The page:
Updates & Blog

Forest Service grant ignites expanded wildfire mitigation in Gulf State Park

Steven Jaskowiak
USFS Region 8
Prescribed fire in a pine forest, wildland firefighters, next to a board walk

A State Fire Capacity Wildfire Hazard Mitigation (SFC) Grant, awarded by the U.S. Forest Service in 2023, has enabled the Alabama Forestry Commission (AFC) to expand a decade-long prescribed burning program in Gulf State Park, AL. Established in 1939 and operated by Alabama State Parks, Gulf State Park is a 6,500 acre park on the shores of the Gulf of Mexico which contains classic southern rough and pine savannah habitat, beautiful spring-fed lakes, and many outdoor recreational opportunities. In 2011, the park experienced a devastating 1,000 acre fire which quickly spread through the park, threatening the neighboring communities that form a complex coastal Wildland Urban Interface (WUI) around the park. Since then, AFC has maintained the only state park prescribed fire program in the state to mitigate future wildfires, improve park habitat and mitigate invasive species. 

Gulf State Park Prescribed Fire, November 2023, Alabama Forestry Commission, Rickey Fields

“This mitigation grant has allowed us to focus on the key WUI areas and increase [the size] of future treatment areas with prescribed fire,” says Rickey Fields, the AFC forester now responsible for the treatment program. The grant has enabled AFC to access specialized resources such as wildland fire engines (type VI), UTVs and personnel to plan, prepare and execute the burns. 

While AFC and the park system were already conducting prescribed burns periodically in the years following the wildfire (an estimated 1,500 acres total), they’ve been able to expand the program since the grant was received. Approximately 180 acres were treated in November to improve bald eagle habitat, as well as a final treatment on 100 acres to end the year. In August, 2024 AFC will execute a 500 acre burn that was postponed due to severe drought. Prescribed burns are executed in coordination with local agencies, Orange Beach Fire Department and Gulf Shores Fire Rescue, who often send personnel and resources. “Municipal departments like the two-fold experience,” says Fields. “They assist when asked, and we work more efficiently together when we have natural disasters such as fire or hurricanes.”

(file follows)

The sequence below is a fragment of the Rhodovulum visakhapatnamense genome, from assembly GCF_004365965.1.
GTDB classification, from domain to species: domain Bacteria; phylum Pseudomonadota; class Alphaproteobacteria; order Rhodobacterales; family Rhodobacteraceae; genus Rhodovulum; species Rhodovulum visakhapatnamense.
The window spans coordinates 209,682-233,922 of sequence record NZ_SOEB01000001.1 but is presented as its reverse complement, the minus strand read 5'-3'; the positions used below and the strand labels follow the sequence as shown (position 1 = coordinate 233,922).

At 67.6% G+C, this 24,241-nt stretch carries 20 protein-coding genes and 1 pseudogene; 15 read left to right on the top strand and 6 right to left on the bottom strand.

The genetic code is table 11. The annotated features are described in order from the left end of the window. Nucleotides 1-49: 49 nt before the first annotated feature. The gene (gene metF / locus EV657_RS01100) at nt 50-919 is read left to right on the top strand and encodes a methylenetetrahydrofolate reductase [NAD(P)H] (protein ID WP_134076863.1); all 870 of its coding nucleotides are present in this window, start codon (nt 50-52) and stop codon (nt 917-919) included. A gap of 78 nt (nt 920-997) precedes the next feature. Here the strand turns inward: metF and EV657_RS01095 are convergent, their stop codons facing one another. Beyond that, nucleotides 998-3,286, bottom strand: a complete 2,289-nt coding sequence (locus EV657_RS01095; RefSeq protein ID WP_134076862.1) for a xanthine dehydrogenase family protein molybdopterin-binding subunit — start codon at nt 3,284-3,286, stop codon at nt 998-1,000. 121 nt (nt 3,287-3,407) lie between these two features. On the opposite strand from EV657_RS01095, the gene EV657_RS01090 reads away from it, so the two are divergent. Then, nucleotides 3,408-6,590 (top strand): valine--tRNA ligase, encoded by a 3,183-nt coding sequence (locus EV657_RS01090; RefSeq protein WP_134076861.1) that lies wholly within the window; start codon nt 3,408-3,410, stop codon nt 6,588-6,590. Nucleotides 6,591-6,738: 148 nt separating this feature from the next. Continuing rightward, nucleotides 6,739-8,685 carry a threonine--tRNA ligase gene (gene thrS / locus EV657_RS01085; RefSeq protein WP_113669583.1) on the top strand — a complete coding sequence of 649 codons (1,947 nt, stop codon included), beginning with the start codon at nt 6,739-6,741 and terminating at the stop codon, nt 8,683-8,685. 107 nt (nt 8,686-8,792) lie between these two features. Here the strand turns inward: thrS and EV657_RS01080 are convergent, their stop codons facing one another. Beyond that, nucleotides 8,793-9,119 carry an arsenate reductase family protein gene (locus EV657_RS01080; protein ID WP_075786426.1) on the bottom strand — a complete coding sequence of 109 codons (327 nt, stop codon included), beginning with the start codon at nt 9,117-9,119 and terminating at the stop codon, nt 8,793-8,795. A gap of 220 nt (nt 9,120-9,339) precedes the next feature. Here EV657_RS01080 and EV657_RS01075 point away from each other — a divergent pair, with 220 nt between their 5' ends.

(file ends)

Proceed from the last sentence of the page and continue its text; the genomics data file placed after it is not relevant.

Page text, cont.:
Fields says he and his predecessors have worked hard to build trust with the community. By demonstrating experience and expertise with prescribed burning, tangible habitat benefits and careful burn planning, the treatment program is fully supported locally. Planned burn windows are advertised in advance, fire weather factors considered, and smoke dispersal patterns accounted for. Prescribed burn operations typically last one day and closed areas are reopened within days or weeks, keeping the overall impact low. “A lot has been accomplished!” says Fields.

The Alabama Forestry Commission’s mitigation program is a great demonstration of how interagency cooperation can result in success despite a complex local environment. While prescribed fire isn’t always the best or only tool, at Gulf State Park it is often the right tool and allows for multiple benefits.